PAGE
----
Unlike Covid, the collapse of Project Ukraine is not going to be easy to sweep under the rug by ignoring it. With Covid, the liars scurried off with their bags of cash and the pols declared victory as they let their foot off the neck of the public. The general public was simply happy to get back to normal. That is probably not going to work with Ukraine as there is no benefit to putting the topic in the past. There will simply be what the media claimed to be true and the truth, which is the opposite.

Compounding the problem in Europe is the fact that the leading politicians have made Ukraine their signature issue. In the U.S., the pols have been giving it a good leaving alone for a year now, other than the big funding push in February. Note that as soon as that bill passed, they changed the subject. In Europe, the political class has made Ukraine a test of their legitimacy. Therefore, when the Ukraine army surrenders, they cannot shrug and move on to other issues.

One of the lessons of the Soviet era was that the accumulation of lies eventually saps even the most repressive regime of legitimacy. The Soviet system fell apart when no one could think of a reason to support it, not even the people at the top of the system who benefitted from it the most. In this way, Ukraine and Covid may be analogous to Afghanistan and Chernobyl. These are events that delegitimize the system by making clear that nothing it says or does is on the level.


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OrangeFrog
OrangeFrog
1 month ago

Sorry Z Man, but the epic evil behind Covid completely dominates that being perpetrated in the Ukraine. Here in The Isles, nobody much seems to care about the “GAE-initiated-proxy-war-with-Russia”. It is rarely mentioned by those whose company I frequent. The only time people seemed to care was when petrol prices went from around £1.40 per litre to £1.99. That was bad. As you, and all readers here well know, Covid was orders of magnitude was than the Ukraine thing. The lies and distortion were epic and had direct effects and everybody, everywhere, for the best part of two years. If… Read more »

Jack Dobson
Jack Dobson
Reply to  OrangeFrog
1 month ago

No doubt Covid dwarfs the Ukraine folly (at least prior to Canned Sunshine bringing about a New Morning in America), but as I read it Z was talking about the cumulative effect of the two.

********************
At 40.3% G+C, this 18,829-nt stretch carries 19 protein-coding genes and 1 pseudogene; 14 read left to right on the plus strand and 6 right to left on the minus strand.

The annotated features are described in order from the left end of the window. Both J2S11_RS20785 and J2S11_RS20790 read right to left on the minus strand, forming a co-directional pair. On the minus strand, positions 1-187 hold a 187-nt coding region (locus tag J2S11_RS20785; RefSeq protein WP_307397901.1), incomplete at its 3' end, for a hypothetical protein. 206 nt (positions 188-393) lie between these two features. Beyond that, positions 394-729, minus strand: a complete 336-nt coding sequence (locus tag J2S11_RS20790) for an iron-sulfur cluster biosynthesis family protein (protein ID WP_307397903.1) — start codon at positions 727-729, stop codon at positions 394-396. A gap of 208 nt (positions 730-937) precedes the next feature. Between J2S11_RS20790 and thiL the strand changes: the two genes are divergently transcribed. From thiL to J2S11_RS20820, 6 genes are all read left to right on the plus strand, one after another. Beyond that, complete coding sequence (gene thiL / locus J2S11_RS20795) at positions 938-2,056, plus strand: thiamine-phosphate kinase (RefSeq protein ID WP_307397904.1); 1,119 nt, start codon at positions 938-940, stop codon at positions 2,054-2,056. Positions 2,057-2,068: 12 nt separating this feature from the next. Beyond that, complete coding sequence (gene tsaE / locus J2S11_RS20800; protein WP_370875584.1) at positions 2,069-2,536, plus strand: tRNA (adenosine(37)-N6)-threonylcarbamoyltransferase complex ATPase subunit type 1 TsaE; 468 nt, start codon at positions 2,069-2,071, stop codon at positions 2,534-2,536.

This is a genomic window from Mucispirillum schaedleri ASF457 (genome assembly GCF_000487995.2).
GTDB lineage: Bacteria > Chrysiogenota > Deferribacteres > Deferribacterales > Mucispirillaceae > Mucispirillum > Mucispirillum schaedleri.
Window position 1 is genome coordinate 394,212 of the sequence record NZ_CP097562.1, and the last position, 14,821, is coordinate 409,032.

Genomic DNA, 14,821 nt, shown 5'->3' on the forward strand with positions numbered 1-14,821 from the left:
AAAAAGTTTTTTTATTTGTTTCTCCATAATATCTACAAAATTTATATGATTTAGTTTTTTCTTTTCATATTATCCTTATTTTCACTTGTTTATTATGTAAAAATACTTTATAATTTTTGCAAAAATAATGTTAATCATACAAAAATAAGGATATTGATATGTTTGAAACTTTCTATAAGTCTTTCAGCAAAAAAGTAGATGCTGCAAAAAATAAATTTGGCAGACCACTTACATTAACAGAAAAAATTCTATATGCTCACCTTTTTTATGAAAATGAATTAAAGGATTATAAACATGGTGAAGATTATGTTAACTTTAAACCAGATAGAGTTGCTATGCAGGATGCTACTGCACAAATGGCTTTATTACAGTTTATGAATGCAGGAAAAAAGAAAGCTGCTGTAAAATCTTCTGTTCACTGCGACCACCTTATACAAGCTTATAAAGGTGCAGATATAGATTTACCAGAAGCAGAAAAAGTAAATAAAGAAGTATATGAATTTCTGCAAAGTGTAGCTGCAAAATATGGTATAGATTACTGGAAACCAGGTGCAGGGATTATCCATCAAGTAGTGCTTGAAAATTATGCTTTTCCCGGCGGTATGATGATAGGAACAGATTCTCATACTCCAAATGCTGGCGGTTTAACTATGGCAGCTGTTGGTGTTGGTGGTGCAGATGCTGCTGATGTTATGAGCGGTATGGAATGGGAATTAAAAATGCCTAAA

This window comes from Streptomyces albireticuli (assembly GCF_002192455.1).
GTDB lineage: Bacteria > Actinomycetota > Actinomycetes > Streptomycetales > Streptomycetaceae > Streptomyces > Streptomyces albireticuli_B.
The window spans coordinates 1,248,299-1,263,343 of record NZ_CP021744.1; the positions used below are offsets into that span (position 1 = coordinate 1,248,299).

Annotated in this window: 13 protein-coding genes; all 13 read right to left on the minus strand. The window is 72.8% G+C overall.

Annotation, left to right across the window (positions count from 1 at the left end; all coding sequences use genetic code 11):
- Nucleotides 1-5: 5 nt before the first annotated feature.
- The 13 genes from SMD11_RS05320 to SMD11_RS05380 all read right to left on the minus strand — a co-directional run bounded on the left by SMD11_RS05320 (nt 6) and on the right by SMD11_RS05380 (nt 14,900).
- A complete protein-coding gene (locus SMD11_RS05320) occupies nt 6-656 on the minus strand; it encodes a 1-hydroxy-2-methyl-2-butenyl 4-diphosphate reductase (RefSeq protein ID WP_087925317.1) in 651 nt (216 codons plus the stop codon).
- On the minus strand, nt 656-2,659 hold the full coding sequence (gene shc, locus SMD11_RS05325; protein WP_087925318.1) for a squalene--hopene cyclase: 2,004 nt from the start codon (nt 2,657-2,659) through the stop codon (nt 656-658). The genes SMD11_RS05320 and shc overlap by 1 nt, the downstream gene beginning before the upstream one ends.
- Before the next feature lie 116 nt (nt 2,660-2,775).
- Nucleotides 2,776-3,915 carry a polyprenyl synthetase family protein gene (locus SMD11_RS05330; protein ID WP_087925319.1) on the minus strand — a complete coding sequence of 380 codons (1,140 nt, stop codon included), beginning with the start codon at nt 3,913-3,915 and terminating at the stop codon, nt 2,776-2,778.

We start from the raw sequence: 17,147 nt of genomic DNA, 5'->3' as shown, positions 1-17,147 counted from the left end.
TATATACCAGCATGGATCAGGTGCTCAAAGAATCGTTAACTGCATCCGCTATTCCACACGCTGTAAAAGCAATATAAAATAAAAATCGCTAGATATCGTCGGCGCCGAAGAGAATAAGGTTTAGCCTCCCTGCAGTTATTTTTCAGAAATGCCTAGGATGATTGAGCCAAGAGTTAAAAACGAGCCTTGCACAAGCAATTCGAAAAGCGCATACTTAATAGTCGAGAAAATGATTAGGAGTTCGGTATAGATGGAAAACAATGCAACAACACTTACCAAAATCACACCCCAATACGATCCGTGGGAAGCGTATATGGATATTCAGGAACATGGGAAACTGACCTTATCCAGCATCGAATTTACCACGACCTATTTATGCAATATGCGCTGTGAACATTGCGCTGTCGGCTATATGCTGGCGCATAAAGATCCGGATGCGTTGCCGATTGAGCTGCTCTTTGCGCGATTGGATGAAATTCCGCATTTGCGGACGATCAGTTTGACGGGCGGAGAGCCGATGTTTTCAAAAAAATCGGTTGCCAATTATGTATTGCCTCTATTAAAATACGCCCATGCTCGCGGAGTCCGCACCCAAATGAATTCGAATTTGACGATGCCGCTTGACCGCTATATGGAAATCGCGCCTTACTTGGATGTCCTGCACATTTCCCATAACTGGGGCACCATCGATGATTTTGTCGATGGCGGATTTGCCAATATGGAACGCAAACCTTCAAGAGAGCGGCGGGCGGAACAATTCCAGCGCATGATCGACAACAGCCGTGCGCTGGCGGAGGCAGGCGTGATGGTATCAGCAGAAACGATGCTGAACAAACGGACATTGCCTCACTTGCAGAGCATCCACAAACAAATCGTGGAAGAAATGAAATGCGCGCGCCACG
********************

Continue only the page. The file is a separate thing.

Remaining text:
OrangeFrog
OrangeFrog
Reply to  Jack Dobson
1 month ago

Jack, I’m not really even sure that for anyone except Dissidents, there’ll be much of a cumulative effect. Most have accepted the memory-holing, and so the Uke lies will simply be taken as one isolated incident. That is to say that most people only care about the Government’s present lies, if they care at all. I also read it the way the way you mentioned, but I just feel that the two events are so beyond compare with regards to magnitude, that Covid itself ought to have been enough. But it wasn’t. That said, not sure if I’ve articulated myself… Read more »

Compsci
Compsci
Reply to  OrangeFrog
1 month ago

You have a point. Low information voters will buy into the inevitable excuse that the Ukraine conflict could have been won if we had only given more aid faster to Ukraine.

Ostei Kozelskii
Member
Reply to  Compsci
1 month ago

Losers usually salve themselves with rationalizations and excuses. And the losing publics of the West will do just that with the official rationalizations and excuses put on offer by the ruling class. Easier to do that than face unpleasant truths.

Jack Dobson
Jack Dobson
Reply to  OrangeFrog
1 month ago

 Most have accepted the memory-holing

No doubt, but that is piling up dry cordwood ready for the spark from an economic implosion. I’ve never thought the catastrophes alone were sufficient to cause much reaction sans deprivation. The it is game on.

As always, you’ve articulated yourself quite well. I just see the memoryholing as making what the future holds all the worse. I look at Covid the same way as child abuse is described: shoved into the recesses of memory until the time something causes it to come to the fore again.

OrangeFrog
OrangeFrog
Reply to  Jack Dobson
1 month ago

Jack,

You analogy to child abuse, whilst unpleasant, is apt. It’s a good way to describe the phenomenon. And I agree.

??what??
??what??
Reply to  OrangeFrog
1 month ago